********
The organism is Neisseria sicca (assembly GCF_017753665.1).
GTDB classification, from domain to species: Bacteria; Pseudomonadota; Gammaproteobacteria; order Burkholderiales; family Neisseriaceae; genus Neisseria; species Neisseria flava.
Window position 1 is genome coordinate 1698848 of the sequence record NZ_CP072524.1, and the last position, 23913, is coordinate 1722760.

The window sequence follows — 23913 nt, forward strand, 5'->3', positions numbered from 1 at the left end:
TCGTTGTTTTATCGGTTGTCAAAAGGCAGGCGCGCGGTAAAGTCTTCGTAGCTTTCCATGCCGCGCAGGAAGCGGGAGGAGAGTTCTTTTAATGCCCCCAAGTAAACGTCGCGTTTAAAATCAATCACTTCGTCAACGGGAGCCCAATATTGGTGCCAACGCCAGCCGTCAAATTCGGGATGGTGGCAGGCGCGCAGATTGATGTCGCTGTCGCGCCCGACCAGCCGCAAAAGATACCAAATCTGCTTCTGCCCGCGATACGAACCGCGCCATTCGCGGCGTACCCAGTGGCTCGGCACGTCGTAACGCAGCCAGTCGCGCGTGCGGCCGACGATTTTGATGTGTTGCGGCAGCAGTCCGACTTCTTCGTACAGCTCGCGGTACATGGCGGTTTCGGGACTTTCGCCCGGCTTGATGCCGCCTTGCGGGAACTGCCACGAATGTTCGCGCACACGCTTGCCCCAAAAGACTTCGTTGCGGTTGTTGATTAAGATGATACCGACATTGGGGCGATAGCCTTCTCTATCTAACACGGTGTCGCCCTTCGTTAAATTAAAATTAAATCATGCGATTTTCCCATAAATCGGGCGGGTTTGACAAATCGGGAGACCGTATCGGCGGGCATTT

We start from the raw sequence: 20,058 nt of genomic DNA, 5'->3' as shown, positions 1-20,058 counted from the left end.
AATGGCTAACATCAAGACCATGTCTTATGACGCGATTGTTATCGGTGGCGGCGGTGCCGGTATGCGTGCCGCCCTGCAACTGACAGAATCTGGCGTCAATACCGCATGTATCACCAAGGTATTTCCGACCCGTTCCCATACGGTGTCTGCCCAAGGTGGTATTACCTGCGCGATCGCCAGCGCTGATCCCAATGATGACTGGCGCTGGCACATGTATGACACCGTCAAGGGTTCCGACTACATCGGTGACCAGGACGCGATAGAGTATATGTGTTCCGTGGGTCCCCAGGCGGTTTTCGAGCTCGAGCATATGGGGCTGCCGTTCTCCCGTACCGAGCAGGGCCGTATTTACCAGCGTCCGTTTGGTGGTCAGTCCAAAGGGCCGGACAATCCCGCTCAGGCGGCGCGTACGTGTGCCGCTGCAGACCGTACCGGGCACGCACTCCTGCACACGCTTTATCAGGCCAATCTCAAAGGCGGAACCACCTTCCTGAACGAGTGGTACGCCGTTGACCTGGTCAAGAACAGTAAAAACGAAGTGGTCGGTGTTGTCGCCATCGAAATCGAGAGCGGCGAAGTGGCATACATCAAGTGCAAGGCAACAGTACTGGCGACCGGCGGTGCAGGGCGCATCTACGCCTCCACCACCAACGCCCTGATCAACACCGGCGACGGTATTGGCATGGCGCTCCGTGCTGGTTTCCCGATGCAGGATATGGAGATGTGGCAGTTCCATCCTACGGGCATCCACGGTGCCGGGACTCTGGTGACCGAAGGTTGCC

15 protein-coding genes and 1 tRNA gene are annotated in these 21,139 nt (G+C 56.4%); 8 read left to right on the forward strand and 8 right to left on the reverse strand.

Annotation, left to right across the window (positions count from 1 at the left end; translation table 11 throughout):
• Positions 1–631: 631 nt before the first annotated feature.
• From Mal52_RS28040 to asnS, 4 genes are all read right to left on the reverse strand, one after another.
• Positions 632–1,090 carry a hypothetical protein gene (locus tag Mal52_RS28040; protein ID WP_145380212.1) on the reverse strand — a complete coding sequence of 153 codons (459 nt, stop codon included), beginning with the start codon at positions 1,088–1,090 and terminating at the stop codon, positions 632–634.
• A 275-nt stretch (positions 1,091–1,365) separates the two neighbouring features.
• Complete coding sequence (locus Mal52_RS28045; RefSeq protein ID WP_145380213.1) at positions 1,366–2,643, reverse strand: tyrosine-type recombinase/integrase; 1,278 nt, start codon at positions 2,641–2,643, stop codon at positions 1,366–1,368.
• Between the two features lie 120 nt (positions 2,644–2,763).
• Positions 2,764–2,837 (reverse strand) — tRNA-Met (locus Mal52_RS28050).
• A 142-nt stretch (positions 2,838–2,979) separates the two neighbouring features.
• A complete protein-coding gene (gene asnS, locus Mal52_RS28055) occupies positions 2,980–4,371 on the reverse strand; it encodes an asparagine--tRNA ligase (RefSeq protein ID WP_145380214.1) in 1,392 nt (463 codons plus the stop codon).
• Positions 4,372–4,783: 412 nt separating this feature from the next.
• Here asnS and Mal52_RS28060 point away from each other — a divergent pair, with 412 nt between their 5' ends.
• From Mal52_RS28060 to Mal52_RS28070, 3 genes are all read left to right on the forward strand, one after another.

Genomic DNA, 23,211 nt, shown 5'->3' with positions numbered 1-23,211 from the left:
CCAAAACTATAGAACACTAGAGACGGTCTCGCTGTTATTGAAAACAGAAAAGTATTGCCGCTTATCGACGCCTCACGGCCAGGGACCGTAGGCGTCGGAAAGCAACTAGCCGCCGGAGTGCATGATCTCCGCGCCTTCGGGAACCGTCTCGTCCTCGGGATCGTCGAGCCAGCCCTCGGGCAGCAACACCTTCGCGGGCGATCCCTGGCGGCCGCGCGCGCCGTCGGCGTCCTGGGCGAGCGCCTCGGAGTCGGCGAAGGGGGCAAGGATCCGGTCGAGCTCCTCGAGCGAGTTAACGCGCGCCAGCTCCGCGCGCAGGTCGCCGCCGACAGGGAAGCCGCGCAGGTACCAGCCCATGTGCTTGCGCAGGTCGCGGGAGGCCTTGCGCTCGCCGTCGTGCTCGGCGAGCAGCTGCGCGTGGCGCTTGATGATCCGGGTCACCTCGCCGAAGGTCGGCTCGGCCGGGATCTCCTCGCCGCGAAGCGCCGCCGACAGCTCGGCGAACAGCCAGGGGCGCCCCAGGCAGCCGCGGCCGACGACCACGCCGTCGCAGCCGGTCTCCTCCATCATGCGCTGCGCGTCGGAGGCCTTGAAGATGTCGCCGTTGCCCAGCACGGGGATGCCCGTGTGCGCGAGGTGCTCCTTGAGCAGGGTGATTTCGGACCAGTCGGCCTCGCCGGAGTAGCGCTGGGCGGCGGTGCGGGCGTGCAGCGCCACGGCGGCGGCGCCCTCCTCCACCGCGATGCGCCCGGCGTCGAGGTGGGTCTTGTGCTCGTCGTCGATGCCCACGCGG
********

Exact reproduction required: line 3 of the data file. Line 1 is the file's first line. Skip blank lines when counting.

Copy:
Window position 1 is genome coordinate 1698848 of the sequence record NZ_CP072524.1, and the last position, 23913, is coordinate 1722760.